Overdrive Pedals with Tube Amps
Enter the overdrive pedal. Combined with a tube amp, an overdrive pedal allows you to boost your gain and enhance your tone, separately from the amp’s output level. The overdrive pedal is probably the most basic and essential pedal to pair with a tube amp, allowing you to craft your tone with intention, to deepen it. If playing a tube amp is like showing up to work in a first-gen Mustang, then adding an overdrive pedal is like tuning up the Mustang and giving it a new coat of paint. Every ounce of class and style, but immaculately presented.
Overdrive, Distortion, and Fuzz
These terms bear untangling. Musicians could be forgiven for confounding them. But all three are actually distinct, and worth being able to distinguish. Overdrive, distortion, and fuzz pedals basically form a continuum of mellow to harsh, subtle to extreme.
Overdrive pedals are meant to create, or imitate, the sound of a cranked tube amp. It’s a soft clip distortion. When used on lower settings, it’s barely distinguishable form bumping the gain. Pushed higher, overdrive adds layers of harmonic distortion. The original tone of the amp and guitar is preserved, but enhanced. It adds to your tone without replacing it. And much like playing through a tube amp sans pedals, the tone varies as you play harder or softer. Overdrive pedals are melodic and dynamic. They are most associated with blues, rock, country, and similar aesthetics. Though they are incredibly versatile, and can add depth in just about any context.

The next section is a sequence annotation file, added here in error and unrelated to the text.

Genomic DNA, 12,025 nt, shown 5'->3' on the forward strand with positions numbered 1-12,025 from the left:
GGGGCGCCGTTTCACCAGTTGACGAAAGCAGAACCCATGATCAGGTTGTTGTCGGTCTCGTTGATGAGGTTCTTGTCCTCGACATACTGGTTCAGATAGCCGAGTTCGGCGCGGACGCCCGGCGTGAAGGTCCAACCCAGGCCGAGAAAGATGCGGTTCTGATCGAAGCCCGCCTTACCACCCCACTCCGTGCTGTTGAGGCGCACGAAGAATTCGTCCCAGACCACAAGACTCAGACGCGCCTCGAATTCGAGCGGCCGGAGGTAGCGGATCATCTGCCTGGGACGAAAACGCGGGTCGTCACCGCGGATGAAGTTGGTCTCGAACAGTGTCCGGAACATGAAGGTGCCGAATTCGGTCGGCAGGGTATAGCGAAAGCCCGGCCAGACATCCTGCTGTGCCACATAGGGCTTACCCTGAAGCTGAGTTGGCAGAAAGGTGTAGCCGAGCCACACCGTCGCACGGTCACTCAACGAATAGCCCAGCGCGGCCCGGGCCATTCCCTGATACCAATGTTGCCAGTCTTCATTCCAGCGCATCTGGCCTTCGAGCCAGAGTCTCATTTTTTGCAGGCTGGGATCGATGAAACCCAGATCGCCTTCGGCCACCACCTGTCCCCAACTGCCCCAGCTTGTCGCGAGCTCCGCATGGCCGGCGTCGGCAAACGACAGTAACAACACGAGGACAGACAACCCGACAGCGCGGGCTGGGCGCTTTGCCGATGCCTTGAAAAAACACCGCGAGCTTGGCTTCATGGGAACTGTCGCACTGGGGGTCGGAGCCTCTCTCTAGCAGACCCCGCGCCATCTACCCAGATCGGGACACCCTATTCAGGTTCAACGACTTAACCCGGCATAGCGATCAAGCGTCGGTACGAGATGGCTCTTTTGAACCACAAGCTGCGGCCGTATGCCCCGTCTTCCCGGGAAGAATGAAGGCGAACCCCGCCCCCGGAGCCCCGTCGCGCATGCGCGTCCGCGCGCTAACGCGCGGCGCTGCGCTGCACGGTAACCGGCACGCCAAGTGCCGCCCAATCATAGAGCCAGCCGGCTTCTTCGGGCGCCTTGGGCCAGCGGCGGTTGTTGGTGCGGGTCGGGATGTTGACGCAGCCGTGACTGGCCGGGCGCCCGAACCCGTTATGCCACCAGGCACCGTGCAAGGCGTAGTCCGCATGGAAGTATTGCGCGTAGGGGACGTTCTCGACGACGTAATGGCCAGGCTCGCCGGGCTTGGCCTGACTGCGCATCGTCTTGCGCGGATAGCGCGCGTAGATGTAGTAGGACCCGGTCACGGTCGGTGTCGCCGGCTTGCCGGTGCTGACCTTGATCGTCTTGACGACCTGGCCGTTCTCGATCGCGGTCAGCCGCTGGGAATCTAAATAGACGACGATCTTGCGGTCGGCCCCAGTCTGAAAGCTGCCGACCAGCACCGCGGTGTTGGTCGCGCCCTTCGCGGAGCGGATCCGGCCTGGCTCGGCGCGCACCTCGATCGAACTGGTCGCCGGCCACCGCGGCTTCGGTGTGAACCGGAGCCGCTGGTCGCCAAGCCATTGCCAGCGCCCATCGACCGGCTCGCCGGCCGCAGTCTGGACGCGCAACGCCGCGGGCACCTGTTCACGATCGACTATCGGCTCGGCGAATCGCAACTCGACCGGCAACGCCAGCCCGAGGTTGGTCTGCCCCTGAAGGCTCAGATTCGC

Fuzz and distortion, on the other hand, create a harder clip. They alter your original tone, distort it and make it noisier. These pedals have a more aggressive, less subtle tone. Dynamic expression is lost to brute power. Think more hardcore punk, metal, wailing solos, you know the sound.
Great Overdrive Pedals to Pair with Tube Amps
So if you’re a tube fanatic and you are looking for the right overdrive pedal to introduce into your chain, here are some of your best options- from the famous to the obscure, mass-produced to artisanal.
Ibanez Tube Screamer
I can’t help but begin with the Tube Screamer, the essential overdrive pedal (also available in an appealing mini-me version now!)l. First of all, I love its look, which is dripping with the 70s techno aesthetic that is, in this case, totally authentic. Beyond that, this pedal has achieved a similar level of importance as an overdrive pedal as the Telecaster for rhythm country guitar, or Neumann U87 for vocal mics. The word “ubiquitous” or “essential” comes to mind.